You’ve Decided to Go Out on Your Own. Now What?

There is no shortage of voices out there offering tips to attorneys who are looking to go out and start their own firm. Unfortunately, with so many lengthy articles, e-books, webinars, and other resources circulating, it can be hard for attorneys to narrow down this information into practical, actionable items they can take to help make their new venture a success.

Here are a few pieces of advice that we have heard from solos time and time again and they just might help you shorten the learning curve.

Hail to the Chief (of Staff)

We all know our training and experience crosses over into other industries. If we are planning to rezoom, should we cast a wider net? That is exactly what this month’s spotlighted rezoomer has done. With no intention of leaving the law and having been hired after rezooming her practice, Kerry Marrano found herself looking at a position within town government that has fulfilled her desire to rezoom. Here’s her journey.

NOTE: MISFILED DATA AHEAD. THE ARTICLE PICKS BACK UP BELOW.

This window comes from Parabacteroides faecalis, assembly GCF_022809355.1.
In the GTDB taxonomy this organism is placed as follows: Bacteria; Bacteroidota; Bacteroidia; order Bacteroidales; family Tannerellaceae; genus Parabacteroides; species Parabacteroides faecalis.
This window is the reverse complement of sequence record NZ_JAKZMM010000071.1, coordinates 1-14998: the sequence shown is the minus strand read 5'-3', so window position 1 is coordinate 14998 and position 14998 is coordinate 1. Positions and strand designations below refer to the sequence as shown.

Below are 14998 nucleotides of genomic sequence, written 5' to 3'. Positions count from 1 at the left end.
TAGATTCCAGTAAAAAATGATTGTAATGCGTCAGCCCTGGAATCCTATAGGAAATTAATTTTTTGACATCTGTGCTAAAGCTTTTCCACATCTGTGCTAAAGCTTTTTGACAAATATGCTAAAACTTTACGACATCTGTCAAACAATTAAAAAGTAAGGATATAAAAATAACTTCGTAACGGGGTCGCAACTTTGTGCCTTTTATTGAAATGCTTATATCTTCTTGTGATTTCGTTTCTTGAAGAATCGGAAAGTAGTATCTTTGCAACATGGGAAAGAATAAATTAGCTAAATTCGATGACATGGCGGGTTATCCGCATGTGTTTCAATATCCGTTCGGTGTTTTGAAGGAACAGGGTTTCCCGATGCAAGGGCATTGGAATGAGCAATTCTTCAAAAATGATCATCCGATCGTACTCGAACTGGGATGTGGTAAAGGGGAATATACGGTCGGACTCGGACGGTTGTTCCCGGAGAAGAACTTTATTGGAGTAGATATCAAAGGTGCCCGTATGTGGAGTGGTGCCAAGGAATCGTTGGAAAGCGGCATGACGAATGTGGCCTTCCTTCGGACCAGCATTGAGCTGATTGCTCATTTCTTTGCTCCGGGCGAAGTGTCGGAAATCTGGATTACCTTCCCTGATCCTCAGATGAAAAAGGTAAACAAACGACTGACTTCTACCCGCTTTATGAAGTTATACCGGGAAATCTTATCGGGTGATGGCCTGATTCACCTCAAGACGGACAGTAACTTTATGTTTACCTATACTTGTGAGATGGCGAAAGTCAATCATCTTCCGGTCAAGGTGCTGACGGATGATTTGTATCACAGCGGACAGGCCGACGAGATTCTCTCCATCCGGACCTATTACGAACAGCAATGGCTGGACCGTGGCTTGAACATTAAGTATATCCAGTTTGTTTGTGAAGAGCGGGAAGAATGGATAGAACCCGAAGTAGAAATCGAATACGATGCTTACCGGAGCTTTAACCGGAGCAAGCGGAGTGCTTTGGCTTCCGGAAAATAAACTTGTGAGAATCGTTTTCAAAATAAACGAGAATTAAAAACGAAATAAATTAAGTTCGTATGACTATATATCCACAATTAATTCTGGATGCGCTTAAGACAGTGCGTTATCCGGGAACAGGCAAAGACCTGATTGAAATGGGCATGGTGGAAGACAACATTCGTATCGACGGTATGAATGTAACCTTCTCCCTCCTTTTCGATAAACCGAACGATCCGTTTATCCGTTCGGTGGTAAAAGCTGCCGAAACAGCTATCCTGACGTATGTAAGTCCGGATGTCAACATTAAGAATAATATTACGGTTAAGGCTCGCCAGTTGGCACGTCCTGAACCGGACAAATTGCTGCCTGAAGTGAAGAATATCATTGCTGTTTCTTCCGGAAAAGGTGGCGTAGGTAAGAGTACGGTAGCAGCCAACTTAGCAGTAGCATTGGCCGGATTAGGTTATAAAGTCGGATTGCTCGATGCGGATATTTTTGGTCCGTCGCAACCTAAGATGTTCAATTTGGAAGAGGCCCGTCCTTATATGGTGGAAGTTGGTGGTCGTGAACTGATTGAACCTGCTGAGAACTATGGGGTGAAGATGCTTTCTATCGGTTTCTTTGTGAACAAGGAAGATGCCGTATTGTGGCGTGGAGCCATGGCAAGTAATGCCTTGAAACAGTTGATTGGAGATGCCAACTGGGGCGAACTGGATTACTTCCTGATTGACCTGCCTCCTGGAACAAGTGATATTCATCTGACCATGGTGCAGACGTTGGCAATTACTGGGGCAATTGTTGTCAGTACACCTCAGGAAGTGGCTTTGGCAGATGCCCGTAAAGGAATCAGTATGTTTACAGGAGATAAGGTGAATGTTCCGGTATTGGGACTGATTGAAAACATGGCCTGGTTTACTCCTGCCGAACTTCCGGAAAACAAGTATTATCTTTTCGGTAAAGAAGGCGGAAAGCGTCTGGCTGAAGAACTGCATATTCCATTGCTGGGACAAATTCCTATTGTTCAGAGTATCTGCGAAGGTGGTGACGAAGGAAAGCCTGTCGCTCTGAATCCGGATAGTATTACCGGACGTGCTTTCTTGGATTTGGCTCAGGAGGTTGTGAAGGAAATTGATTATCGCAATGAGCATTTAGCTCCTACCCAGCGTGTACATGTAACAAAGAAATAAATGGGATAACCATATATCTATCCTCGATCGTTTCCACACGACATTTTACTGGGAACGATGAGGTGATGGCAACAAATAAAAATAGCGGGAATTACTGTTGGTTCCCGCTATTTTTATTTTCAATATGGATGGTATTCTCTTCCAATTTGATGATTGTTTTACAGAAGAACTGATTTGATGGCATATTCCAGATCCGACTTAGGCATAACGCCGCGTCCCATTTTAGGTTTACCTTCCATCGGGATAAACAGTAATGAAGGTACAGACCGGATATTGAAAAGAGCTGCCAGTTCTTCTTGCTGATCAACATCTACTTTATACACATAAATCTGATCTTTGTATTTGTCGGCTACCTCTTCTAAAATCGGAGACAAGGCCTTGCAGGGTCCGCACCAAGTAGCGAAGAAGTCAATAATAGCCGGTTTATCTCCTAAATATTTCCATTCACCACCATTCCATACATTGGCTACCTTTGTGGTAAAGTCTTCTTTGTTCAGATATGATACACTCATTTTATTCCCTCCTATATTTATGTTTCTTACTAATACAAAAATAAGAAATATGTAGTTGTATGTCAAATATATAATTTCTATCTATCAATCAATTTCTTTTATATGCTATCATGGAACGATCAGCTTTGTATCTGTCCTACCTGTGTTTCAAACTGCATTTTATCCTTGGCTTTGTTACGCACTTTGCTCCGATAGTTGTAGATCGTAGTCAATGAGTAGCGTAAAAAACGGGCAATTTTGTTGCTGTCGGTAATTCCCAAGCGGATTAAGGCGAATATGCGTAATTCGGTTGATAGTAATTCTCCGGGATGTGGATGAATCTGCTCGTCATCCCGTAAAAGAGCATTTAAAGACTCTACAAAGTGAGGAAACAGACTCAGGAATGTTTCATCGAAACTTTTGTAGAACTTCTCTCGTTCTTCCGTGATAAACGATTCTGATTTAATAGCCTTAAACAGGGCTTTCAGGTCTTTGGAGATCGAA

(Free Webinar) Simple Lessons to Improve Your Law Practice and Your Life

Is it possible to improve your law practice and your life at the same time? Yes! You really can increase your productivity and improve your practice and your life. Every day, lawyers help to change their clients’ lives for the better. But all too often, you can lose sight of this reality and get caught up in your hectic daily routine. It’s time for you to change your life for the better and this webinar focuses on strategies to help you do just that.

Back to School Special! First Month’s Tuition – $127

If it’s fall, it’s back to school. It’s all about learning, educating ourselves, expanding our minds and putting all that knowledge to use in exciting, creative and profitable ways. And we’re all about the exciting, creative and profitable ways for you to finally be your own boss. That’s why we’re offering this amazing Back to School Special. Check it out! Join! And share!

Withdrawing From the Client Who Owes You Money

Everyone wants to be paid for their services. If a lawyer has a client who has fallen behind in payments, and future payment does not appear to be forthcoming, a lawyer may try to withdraw from the representation. If you withdraw, how much information should you share about the reason for your withdrawal? Consider the following scenario.

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